Are you one of those people that weird stuff happens to? The sort of stuff that has everyone else around you in stitches while you are left stunned, attempting to extricate yourself from an embarrassing situation with a semblance of grace but not necessarily succeeding? Welcome to the club.
For example, you might think that nothing untoward could happen to you on the Golf course. After all, golf is a civilised game where players amble from hole to hole, hoping to hit their balls nicely down the fairway. Even if their ball runs away and buries itself in the rough, or seeks shelter behind a tree or takes a dive into the duck pond or falls in love with a hazard, this might be an unfortunate but not necessarily, an embarrassing situation.
A week or so ago, I took unfortunate and embarrassing to a whole new level. I was having one of those rounds where too many balls ran out of steam right on the lip of the hole.
I know what happened next was probably my fault. I was on a tricky par 3. The green on this hole lies on a fairly steep mound, protected by two deep bunkers to the right and a band of trees to the left. But undaunted, I was determined to make up for the near misses on the previous holes. Teeing off, my ball sailed into the heavens but tracked a little to the left. Mmm, this could be unfortunate, I thought. But down the fairway, I saw that all was not lost. My ball was nestled between two trees with a clear line to the pin. Great, a little chip shot and all will be well. Maybe I’ll be in for par! I lined up. My chip cleared the rough and raced across the green where it kissed the pin and promptly leapt into the second bunker.
Reluctantly, I retrieved my sand wedge and … hit out of the bunker first time. But alas, I hit too hard. My ball raced across the green and disappeared from view down the other side. Definitely unfortunate! Rhonda broke the bad news: it’s gone into ‘out of bounds’ and I had to take a drop. But first, I had to retrieve my ball. I had never hit a ball into this out of bounds area before but soon discovered that the ground fell away steeply to a little creek where I spied my favourite ball lying a pool of water. I scrambled down to retrieve it and was just reaching over to pick it up when I heard an ominous crashing sound. It was my buggy, doing somersaults while nose-diving into the creek! In my haste to retrieve my ball, I had forgotten to put the brake on. Luckily the buggy didn’t land on top of me and didn’t appear to be damaged. But how to get it and me back up? The bank was too steep to push it up, so I had to pull it. With Rhonda holding one hand, the other hand dragging the buggy and digging my spikes in, I inched my way up the bank, bottom slide by bottom slide like a geriatric slug. Eventually, I was up and so was my buggy. Needless to say, Rhonda found it very difficult to keep a straight face. And I still had to play a shot! Taking a deep breath, I nudged the ball forward and finally putted it in. Taking stock of my appearance, I realised that I now, from top to toe resembled a SAS soldier ready for jungle warfare. I wasn’t going to be able to live down this escapade for a while.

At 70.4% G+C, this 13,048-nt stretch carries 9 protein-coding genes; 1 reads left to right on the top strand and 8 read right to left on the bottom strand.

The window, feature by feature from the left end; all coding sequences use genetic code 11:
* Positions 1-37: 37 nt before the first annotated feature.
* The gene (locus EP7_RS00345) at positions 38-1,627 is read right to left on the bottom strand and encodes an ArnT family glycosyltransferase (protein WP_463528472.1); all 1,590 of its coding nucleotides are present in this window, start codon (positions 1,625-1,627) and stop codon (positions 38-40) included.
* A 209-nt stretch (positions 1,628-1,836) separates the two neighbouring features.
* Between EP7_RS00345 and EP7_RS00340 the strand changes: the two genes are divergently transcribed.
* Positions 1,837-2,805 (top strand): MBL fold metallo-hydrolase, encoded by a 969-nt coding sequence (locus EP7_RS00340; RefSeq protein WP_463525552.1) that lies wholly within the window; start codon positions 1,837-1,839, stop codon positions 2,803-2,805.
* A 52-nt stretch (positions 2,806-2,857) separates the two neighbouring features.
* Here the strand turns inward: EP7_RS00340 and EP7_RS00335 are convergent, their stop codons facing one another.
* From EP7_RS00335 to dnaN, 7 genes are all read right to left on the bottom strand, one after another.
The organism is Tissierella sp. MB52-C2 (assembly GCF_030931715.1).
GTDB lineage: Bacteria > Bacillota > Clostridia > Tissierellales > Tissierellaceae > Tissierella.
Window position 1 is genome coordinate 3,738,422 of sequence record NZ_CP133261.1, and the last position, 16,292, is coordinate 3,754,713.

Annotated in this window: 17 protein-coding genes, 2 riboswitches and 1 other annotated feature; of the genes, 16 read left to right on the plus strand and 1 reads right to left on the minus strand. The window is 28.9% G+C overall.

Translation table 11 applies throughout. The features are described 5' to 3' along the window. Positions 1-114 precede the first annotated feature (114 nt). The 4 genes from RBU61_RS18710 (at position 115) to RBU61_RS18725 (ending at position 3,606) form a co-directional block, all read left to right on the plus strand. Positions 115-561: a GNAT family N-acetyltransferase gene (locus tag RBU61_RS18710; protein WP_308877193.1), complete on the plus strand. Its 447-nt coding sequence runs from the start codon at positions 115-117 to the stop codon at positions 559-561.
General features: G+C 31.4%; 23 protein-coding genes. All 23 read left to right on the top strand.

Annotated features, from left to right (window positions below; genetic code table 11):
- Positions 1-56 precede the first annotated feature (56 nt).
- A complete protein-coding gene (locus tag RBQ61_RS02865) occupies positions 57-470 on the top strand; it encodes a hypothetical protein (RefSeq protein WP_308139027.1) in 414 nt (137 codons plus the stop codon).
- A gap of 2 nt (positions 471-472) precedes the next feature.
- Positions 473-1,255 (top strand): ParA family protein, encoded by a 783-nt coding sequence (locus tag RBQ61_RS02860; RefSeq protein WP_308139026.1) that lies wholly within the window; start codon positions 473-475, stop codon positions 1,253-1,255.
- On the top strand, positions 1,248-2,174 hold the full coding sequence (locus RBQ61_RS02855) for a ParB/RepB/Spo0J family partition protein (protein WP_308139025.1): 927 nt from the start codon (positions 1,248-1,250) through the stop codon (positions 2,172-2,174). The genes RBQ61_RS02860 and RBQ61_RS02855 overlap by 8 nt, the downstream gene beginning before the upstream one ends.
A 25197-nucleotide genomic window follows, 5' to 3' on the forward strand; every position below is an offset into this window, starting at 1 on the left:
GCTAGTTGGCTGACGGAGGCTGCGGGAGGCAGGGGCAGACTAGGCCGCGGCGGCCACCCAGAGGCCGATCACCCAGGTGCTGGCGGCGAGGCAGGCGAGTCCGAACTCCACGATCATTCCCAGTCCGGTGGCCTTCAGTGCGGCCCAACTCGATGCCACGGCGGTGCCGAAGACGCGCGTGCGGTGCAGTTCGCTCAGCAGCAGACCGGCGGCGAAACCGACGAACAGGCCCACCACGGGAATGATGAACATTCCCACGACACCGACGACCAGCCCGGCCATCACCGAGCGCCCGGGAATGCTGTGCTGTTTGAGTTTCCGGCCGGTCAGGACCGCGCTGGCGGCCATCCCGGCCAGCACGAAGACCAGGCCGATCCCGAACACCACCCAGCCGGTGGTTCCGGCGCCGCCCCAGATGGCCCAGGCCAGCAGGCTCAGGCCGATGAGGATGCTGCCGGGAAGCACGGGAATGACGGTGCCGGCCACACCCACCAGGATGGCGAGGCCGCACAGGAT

To add insult to injury, three days later disaster struck again. It was a perfect spring day and I was hitting cleanly down a long par 5 which has lovely water views on both sides of the fairway. Even though it was warm, I was very comfortable under my new sun-safe umbrella which I’d purchased from the Pro shop the day before.
I was secretly chuffed at how well I was doing and foolishly began to day-dream about my approach shots. Bad, bad move! I didn’t notice that the wind was picking up. While I was navigating a ditch, a gust toppled my buggy over, tearing my umbrella away. My good friend Annie gave chase while I rescued my buggy. Two falls in one week! Maybe I should get a new job – as a golf buggy road tester! But alas, Annie couldn’t channel her inner Usain Bolt and the umbrella raced away. The wind dropped and for about ten seconds, I thought there was hope for a successful retrieval. Then, it changed direction, sweeping my new umbrella towards the pond. I tried to catch up to it but running has never been my forte and I watched in horror as my umbrella pirouetted around the edge and then set sail for the middle. There it stopped before slowly sinking, like the Titanic on its maiden voyage. Very ‘unfortunate’ and now that I look back on it, very funny! It could only happen to me.
For the time being, I’m making do with an old yellow umbrella which has seen better days. On the plus side, It shows no desire to find another home and some shade is better than none! Could this happen to you?
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